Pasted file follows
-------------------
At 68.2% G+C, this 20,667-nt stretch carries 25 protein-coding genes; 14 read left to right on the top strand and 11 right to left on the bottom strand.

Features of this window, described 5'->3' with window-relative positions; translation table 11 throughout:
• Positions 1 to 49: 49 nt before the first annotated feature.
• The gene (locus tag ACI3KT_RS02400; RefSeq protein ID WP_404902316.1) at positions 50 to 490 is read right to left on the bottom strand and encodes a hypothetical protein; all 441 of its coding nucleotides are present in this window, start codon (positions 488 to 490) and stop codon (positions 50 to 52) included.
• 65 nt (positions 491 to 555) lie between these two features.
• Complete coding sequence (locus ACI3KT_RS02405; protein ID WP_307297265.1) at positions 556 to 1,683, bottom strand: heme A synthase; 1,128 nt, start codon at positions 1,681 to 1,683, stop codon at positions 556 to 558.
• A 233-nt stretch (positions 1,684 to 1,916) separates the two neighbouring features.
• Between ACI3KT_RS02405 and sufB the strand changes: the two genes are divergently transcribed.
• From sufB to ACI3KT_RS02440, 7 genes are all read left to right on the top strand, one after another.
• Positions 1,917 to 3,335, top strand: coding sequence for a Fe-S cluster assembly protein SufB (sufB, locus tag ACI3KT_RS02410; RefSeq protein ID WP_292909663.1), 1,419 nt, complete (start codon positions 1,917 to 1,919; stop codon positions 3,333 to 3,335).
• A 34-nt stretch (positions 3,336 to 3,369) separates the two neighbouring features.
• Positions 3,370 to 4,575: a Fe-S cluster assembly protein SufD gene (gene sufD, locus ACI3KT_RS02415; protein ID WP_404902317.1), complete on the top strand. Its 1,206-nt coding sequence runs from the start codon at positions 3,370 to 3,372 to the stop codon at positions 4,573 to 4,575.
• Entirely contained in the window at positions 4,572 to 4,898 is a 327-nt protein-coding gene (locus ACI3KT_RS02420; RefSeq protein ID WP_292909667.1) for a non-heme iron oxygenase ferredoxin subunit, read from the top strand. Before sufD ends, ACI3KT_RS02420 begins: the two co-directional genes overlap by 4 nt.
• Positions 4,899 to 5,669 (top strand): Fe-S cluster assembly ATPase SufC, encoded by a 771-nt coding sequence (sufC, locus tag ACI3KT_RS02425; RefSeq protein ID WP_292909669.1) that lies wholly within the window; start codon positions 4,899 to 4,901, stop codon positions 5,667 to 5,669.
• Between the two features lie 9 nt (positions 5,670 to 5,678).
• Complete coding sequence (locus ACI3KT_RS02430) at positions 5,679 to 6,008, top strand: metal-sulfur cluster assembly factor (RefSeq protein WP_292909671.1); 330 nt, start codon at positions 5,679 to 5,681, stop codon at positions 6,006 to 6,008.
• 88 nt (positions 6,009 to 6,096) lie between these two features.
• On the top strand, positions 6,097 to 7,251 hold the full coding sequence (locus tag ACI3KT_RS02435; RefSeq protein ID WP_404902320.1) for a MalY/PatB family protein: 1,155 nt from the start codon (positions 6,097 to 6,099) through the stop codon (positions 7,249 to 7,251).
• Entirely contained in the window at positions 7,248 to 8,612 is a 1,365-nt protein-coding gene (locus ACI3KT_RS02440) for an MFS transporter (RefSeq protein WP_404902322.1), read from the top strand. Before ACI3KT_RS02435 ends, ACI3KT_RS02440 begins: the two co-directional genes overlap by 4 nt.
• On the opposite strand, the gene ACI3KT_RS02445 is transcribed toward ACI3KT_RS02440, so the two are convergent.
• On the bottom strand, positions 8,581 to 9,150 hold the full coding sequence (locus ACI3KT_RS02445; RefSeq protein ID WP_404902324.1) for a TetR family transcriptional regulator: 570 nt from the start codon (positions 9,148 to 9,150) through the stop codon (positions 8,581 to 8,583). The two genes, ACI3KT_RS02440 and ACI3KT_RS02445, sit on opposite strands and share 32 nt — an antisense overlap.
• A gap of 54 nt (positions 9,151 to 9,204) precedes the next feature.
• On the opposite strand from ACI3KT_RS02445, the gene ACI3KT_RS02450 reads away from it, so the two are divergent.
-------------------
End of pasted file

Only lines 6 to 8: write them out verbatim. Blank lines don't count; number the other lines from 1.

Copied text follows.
• Complete coding sequence (locus ACI3KT_RS02405; protein ID WP_307297265.1) at positions 556 to 1,683, bottom strand: heme A synthase; 1,128 nt, start codon at positions 1,681 to 1,683, stop codon at positions 556 to 558.
• A 233-nt stretch (positions 1,684 to 1,916) separates the two neighbouring features.
• Between ACI3KT_RS02405 and sufB the strand changes: the two genes are divergently transcribed.